Betty Crocker is a household name known around the world today. For almost a century, Betty has created delicious recipes and proven baking methods that even most novice cooks and young newlyweds can follow to bake scrumptious desserts and a variety of baked goods. Betty’s advice in the kitchen is trusted by all and followed by many. However here are a few things you may not be aware of regarding Ms. Crocker.
In 1880, the forerunner of the General Mills Company entered its newly milled flour in the International Miller’s Competition and surprisingly it won a ‘Gold Medal’. So proud to have won this gold medal, the company changed the name of its flagship flour to “Gold Medal Flour.” Even though the original company changed hands several times, the name Gold Medal Flour has always remained; it’s the largest selling flour in the U.S.
Back in 1921, one of the predecessors to today’s General Mills decided to run a special promotion regarding its Gold Medal Flour. The company invited housewives to submit questions they had about Gold Medal Flour and assured everyone who did that they would receive a handwritten response from the company. The company was soon overwhelmed with letters coming in from across America. To ensure continuity in responding to all the people sending in questions, the company invented the name Betty Crocker – it just sounded like a good name. All the responses to questions the company received regarding Gold Medal Flour were sent out signed Betty Crocker.
Betty Crocker, a fictional character, became so popular with housewives and bakers around the world and they demanded to know what she looked like. So back in 1936, General Mills commissioned an artist to create a likeness of what he thought Betty Crocker would look like - thus the Betty Crocker image we know today was born.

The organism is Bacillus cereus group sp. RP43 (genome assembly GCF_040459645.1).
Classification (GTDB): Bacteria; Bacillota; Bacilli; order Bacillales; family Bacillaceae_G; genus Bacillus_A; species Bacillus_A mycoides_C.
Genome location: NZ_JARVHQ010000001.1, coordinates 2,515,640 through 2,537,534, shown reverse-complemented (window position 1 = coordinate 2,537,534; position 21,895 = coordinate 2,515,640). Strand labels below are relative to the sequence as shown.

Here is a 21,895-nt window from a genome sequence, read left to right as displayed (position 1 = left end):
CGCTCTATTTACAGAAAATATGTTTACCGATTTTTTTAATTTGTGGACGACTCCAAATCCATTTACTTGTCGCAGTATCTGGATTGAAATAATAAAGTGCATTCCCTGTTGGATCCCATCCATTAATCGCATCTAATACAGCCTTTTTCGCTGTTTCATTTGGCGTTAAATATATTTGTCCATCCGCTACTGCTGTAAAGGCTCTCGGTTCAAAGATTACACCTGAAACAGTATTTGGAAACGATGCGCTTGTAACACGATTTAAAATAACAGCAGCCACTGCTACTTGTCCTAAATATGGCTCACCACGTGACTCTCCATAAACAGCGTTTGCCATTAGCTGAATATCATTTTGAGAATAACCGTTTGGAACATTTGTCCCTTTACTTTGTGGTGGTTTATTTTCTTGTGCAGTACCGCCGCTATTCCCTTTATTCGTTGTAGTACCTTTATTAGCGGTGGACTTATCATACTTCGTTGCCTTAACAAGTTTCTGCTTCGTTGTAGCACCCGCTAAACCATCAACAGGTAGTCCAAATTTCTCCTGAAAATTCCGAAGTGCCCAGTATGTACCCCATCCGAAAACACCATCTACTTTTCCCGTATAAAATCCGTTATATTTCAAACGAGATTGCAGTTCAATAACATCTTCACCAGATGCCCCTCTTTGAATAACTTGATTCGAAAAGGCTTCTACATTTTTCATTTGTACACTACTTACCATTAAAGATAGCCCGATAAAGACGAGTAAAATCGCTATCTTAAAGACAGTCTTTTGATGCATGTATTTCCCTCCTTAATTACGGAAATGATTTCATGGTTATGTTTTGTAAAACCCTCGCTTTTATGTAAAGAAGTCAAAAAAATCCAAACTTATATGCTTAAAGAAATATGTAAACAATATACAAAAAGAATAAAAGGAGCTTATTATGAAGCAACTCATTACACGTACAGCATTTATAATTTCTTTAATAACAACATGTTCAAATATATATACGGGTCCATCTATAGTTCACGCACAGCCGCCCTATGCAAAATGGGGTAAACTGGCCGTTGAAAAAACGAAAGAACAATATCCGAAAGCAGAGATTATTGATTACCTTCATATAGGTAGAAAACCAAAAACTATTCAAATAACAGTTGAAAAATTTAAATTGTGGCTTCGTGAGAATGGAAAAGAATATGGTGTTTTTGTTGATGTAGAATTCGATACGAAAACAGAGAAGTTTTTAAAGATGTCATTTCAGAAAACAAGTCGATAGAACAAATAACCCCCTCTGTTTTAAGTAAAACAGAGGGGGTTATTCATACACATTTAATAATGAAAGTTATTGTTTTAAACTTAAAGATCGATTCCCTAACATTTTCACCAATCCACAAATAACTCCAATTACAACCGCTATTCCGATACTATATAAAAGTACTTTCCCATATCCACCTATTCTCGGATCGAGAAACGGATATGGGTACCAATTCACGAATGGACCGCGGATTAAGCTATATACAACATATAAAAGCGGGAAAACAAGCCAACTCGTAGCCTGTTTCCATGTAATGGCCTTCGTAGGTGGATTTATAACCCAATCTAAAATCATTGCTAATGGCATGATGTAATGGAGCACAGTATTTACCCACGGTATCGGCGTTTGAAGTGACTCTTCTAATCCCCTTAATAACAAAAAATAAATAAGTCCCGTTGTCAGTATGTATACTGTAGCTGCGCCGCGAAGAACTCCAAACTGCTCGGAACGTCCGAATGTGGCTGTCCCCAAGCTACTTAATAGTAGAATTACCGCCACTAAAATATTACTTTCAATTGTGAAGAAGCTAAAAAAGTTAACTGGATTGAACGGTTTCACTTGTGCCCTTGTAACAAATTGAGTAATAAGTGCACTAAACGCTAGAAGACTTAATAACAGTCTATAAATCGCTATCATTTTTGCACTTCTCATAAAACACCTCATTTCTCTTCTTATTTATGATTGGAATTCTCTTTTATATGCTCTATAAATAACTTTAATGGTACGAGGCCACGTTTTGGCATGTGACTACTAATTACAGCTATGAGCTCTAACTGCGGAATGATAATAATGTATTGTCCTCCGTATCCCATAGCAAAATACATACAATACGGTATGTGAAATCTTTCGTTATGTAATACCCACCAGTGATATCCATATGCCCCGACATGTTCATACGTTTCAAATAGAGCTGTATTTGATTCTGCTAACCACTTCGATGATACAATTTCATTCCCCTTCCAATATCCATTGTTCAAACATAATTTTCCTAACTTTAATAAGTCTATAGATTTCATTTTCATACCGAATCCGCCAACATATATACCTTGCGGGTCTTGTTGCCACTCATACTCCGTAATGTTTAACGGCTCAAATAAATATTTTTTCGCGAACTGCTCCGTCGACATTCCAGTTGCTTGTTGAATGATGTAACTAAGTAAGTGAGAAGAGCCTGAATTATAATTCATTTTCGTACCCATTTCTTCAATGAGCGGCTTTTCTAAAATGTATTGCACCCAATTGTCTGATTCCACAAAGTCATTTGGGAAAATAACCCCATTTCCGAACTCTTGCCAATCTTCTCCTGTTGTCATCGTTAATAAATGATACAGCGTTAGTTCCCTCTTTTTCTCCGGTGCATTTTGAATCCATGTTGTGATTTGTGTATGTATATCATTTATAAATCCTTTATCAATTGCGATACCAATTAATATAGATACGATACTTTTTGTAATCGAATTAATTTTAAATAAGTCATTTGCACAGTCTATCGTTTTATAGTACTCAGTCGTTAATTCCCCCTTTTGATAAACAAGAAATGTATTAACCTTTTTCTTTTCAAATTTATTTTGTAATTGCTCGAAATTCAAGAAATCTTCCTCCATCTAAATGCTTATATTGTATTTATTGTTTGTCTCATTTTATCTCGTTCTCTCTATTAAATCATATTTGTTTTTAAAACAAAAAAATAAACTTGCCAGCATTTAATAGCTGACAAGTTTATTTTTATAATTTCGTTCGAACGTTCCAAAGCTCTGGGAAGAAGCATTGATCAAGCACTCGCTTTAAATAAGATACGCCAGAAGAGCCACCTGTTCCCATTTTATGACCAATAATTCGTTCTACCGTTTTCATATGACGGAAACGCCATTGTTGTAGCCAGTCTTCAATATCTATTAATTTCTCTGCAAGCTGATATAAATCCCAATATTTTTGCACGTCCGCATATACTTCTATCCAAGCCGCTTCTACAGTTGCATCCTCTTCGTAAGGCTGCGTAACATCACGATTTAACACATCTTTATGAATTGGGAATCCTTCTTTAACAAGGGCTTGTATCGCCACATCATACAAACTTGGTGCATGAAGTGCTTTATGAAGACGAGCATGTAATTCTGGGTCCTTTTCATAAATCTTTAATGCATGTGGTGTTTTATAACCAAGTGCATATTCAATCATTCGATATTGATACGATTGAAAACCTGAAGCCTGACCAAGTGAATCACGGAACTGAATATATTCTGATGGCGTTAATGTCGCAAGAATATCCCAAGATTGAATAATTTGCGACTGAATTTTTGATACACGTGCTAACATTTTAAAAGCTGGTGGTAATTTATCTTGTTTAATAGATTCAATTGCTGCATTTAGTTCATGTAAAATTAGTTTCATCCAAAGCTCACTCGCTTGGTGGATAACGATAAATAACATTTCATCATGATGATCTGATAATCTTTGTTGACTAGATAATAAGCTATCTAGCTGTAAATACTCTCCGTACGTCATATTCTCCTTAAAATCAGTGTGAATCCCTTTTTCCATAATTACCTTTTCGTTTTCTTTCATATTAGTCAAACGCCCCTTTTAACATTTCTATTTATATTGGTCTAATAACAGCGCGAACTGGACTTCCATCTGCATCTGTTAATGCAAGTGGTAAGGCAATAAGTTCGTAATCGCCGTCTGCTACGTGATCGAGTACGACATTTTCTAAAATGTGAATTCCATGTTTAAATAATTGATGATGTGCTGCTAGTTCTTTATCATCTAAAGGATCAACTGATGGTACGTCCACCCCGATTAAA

Over the years General Mills has updated Betty’s look seven times. Each update provided her with a contemporary hair style and a modern, fashionable wardrobe. The last makeover Betty received was in 1996. While Betty initially was portrayed as a matronly mother, today she looks younger, resourceful and confident. In addition, she is committed to her family, her community and she loves to bake.
What’s interesting is that most people do not realize that there is always a "Betty Crocker" on duty 24/7 at the General Mills Company headquarters in Golden Valley, Minnesota, to answer any questions that arise regarding Gold Medal Flour.
What’s even more amazing is that according to AdWeek, Betty Crocker reigned as the “Most Famous Fictional Female in the U.S." for almost a century until she was recently bumped to second place by a young upstart. According to AdWeek, the four most famous fictional females in America today are:
1) Flo – The insurance spokeswoman from Progressive Insurance
2) Betty Crocker – The wise baker and kitchen consultant from General Mills
3) Mrs. (Joy) Butterworth – The syrup icon from Pinnacle Foods, and
4) Catalina – The beautiful, fun-loving mermaid from Chicken of the Sea